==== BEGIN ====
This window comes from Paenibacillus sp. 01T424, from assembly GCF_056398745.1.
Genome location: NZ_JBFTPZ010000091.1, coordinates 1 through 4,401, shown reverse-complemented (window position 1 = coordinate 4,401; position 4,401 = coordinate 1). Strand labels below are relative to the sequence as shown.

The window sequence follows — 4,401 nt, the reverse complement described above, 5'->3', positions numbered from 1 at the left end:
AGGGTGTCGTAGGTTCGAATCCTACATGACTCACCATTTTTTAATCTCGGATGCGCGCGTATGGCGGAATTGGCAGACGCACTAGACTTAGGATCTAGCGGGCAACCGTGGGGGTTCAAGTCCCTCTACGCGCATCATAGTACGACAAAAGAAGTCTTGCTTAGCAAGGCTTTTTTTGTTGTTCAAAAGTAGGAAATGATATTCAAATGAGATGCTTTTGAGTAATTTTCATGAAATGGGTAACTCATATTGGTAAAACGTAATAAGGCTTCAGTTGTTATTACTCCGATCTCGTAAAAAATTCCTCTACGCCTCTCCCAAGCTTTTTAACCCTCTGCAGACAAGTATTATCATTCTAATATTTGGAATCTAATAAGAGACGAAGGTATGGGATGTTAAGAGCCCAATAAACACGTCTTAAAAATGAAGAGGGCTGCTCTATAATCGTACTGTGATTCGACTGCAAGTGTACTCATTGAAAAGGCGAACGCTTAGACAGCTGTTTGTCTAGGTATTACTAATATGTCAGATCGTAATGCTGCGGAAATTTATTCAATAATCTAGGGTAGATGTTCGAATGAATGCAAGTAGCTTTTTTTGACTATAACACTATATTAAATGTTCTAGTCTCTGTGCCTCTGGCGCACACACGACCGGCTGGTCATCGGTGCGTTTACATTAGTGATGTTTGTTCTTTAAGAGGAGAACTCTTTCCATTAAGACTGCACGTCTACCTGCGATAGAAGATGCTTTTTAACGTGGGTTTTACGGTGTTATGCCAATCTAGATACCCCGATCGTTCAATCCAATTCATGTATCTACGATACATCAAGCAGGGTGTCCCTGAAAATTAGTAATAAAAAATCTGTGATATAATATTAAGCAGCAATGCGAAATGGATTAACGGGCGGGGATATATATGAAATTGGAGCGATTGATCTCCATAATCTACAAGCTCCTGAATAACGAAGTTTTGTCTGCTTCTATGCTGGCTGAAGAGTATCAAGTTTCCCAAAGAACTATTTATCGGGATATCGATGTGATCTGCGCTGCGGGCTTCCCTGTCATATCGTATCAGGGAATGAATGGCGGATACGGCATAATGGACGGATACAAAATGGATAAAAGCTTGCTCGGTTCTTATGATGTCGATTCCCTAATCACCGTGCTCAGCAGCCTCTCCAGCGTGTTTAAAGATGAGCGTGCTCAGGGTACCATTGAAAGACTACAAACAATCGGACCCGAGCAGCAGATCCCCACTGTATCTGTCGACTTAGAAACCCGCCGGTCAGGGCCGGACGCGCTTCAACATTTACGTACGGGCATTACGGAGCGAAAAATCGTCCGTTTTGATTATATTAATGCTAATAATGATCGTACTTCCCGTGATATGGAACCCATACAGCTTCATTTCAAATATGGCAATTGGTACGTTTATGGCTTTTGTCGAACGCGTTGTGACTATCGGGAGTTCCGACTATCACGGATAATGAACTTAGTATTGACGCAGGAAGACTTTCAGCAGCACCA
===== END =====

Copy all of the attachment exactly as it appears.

This window comes from Paenibacillus sp. 01T424, from assembly GCF_056398745.1.
Genome location: NZ_JBFTPZ010000091.1, coordinates 1 through 4,401, shown reverse-complemented (window position 1 = coordinate 4,401; position 4,401 = coordinate 1). Strand labels below are relative to the sequence as shown.

The window sequence follows — 4,401 nt, the reverse complement described above, 5'->3', positions numbered from 1 at the left end:
AGGGTGTCGTAGGTTCGAATCCTACATGACTCACCATTTTTTAATCTCGGATGCGCGCGTATGGCGGAATTGGCAGACGCACTAGACTTAGGATCTAGCGGGCAACCGTGGGGGTTCAAGTCCCTCTACGCGCATCATAGTACGACAAAAGAAGTCTTGCTTAGCAAGGCTTTTTTTGTTGTTCAAAAGTAGGAAATGATATTCAAATGAGATGCTTTTGAGTAATTTTCATGAAATGGGTAACTCATATTGGTAAAACGTAATAAGGCTTCAGTTGTTATTACTCCGATCTCGTAAAAAATTCCTCTACGCCTCTCCCAAGCTTTTTAACCCTCTGCAGACAAGTATTATCATTCTAATATTTGGAATCTAATAAGAGACGAAGGTATGGGATGTTAAGAGCCCAATAAACACGTCTTAAAAATGAAGAGGGCTGCTCTATAATCGTACTGTGATTCGACTGCAAGTGTACTCATTGAAAAGGCGAACGCTTAGACAGCTGTTTGTCTAGGTATTACTAATATGTCAGATCGTAATGCTGCGGAAATTTATTCAATAATCTAGGGTAGATGTTCGAATGAATGCAAGTAGCTTTTTTTGACTATAACACTATATTAAATGTTCTAGTCTCTGTGCCTCTGGCGCACACACGACCGGCTGGTCATCGGTGCGTTTACATTAGTGATGTTTGTTCTTTAAGAGGAGAACTCTTTCCATTAAGACTGCACGTCTACCTGCGATAGAAGATGCTTTTTAACGTGGGTTTTACGGTGTTATGCCAATCTAGATACCCCGATCGTTCAATCCAATTCATGTATCTACGATACATCAAGCAGGGTGTCCCTGAAAATTAGTAATAAAAAATCTGTGATATAATATTAAGCAGCAATGCGAAATGGATTAACGGGCGGGGATATATATGAAATTGGAGCGATTGATCTCCATAATCTACAAGCTCCTGAATAACGAAGTTTTGTCTGCTTCTATGCTGGCTGAAGAGTATCAAGTTTCCCAAAGAACTATTTATCGGGATATCGATGTGATCTGCGCTGCGGGCTTCCCTGTCATATCGTATCAGGGAATGAATGGCGGATACGGCATAATGGACGGATACAAAATGGATAAAAGCTTGCTCGGTTCTTATGATGTCGATTCCCTAATCACCGTGCTCAGCAGCCTCTCCAGCGTGTTTAAAGATGAGCGTGCTCAGGGTACCATTGAAAGACTACAAACAATCGGACCCGAGCAGCAGATCCCCACTGTATCTGTCGACTTAGAAACCCGCCGGTCAGGGCCGGACGCGCTTCAACATTTACGTACGGGCATTACGGAGCGAAAAATCGTCCGTTTTGATTATATTAATGCTAATAATGATCGTACTTCCCGTGATATGGAACCCATACAGCTTCATTTCAAATATGGCAATTGGTACGTTTATGGCTTTTGTCGAACGCGTTGTGACTATCGGGAGTTCCGACTATCACGGATAATGAACTTAGTATTGACGCAGGAAGACTTTCAGCAGCACCA